Use the following tips for
- Integrating Videoconferencing into the Curriculum
- Cultivating the Videoconferencing Experience
- Collaborative Platforms
- Measuring Results
- Coordinating Videoconferences
Also, be sure to read through the tips for presenters to help them prepare for the videoconference as well.
The best way to use videoconferencing in a classroom setting is to integrate it into the existing curriculum such that it is fluidly incorporated into course objectives. It is best when it is not simply an "add-on" but rather assimilated in such a way that it complements, enhances, and furthers the stated learning goals. Ideally videoconferences should not be used to only provide content but should be preceded and followed by discussion, reflection, and activities that engage and build on the information and skills gained through the interactive experience.
- Courses that integrate videoconferencing, like general instruction, should have specific learning objectives. The videoconference itself, with its complementing activities and assignments, should be set up to meet those course objectives. Instructors should share these learning objectives with students and make it explicit that the videoconference is considered part of the general instruction such that students are responsible for participating and learning from the videoconference as they would from other aspects of the class. Of course, evaluating what is learned from the videoconference should be included in other forms of course-based assessment.
- Videoconferences should fit within the established sequence of a class. For instance, if the only time participants are available to meet is at the beginning of the semester, then students in an integrated classroom can teach some of the basic concepts of the course to one another and discuss some of the reasons why they took the course and are interested in the subject. On the other hand, if it is at the end of the semester, an expert presenter can quiz students on what they've learned, engage questions on a particular topic, or provide feedback for final presentations.
- If the course is designed so that the videoconference technology is an integral part of the class—whether it is a semester-long integrated class with a distant classroom or a course led by a distant instructor—consider how the technology and experience is unique from traditional classroom formats and use this uniqueness to its best advantage. For instance, as the technology becomes more and more portable, distant instructors can lead a language class on a virtual tour of a local market place for vocabulary and conversation practice. This provides information and skills that enrich the overall educational experience of students.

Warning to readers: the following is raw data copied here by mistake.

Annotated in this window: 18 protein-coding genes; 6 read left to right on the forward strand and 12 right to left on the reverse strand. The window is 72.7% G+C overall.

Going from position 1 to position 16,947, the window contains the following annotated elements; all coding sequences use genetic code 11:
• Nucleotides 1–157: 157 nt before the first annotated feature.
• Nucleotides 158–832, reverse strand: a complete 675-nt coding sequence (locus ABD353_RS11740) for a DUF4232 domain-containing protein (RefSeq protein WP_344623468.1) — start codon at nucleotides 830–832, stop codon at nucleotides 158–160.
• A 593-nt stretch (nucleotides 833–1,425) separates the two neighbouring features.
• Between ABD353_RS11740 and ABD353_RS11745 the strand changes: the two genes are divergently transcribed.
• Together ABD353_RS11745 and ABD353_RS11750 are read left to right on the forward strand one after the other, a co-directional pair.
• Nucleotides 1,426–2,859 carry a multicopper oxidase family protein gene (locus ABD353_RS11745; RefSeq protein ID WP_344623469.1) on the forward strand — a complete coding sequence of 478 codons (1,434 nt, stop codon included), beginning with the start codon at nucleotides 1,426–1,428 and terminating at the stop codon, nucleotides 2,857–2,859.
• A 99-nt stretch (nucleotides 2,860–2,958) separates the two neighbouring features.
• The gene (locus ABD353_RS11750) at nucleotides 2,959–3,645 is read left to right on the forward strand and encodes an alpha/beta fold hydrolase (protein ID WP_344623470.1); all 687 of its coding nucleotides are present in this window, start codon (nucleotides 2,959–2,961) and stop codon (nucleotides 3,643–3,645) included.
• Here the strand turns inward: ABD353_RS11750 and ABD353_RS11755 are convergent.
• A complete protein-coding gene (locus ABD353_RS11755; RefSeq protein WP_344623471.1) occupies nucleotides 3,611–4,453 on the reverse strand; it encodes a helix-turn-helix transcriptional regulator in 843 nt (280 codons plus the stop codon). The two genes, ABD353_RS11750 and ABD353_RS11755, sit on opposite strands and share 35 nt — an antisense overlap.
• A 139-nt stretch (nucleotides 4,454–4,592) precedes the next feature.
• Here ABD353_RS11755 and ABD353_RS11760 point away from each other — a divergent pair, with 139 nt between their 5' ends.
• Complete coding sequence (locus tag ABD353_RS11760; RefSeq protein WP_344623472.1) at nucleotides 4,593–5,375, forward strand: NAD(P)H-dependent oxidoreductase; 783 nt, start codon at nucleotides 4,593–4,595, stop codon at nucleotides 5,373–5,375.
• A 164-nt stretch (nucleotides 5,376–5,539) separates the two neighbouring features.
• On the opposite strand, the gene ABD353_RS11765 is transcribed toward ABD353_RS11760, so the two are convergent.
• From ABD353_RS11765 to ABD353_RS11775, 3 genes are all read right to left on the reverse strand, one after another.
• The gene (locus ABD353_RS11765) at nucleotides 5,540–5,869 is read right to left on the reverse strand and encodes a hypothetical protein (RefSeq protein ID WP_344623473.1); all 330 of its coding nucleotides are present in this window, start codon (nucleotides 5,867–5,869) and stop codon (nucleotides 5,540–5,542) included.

- Reflection is key for videoconferencing as it is for many other learning situations. This is particularly important because global learning objectives involve more than content about international issues. Global learning and globally responsible citizenship relies on intercultural skills, attitudes of engagement of empathy, commitment, and a vital ability to see oneself and see the world through others' eyes. These skills and attitudes necessitate that instructors facilitate student reflection not only on the content provided but on the international experience itself, i.e, why there was disagreement, the history of a unique perspective, the cultural knowledge that was behind a specific practice discussed, or why there may have been a cross-cultural communication gaps. This will put more of a burden on the instructor who will have to guide these discussions, but these reflection sessions will no doubt deepen knowledge, expand perspectives, and ensure that global learning goals are achieved.
Consider using a program planning guide or form like the one provided on this site to help with integration.
Structured Platforms for Engagement
In order to integrate interactive technologies, such as videoconferecing with course and learning objectives, organizing platforms for engagement in and beyond the classroom experience are invaluable. These platforms encourage students to engage and put into practice the skills, knowledge and attitudes indicated by course and learning objectives during an interactive experience. Types of these platforms include:
- Single visit or series of visits within a class
- Visits with experts, politicians, activists, etc.
- Semester-long collaborative courses with one partner institution
- Student-led discussion(s) and presentations
- Study abroad (pre- and post-departure orientation, involvement in course discussions)
- International research (for faculty and students), including joint student assignments
The videoconference, with its complementing activities and assignments, should be set up to meet learning objectives. Instructors need to share these learning objectives with students and make it explicit that the videoconference is considered part of the general instruction such that students are responsible for participating and learning from the experience as they would from other aspects of the class. Thus, evaluating what is learned from the experience should be included in other forms of course-based assessments.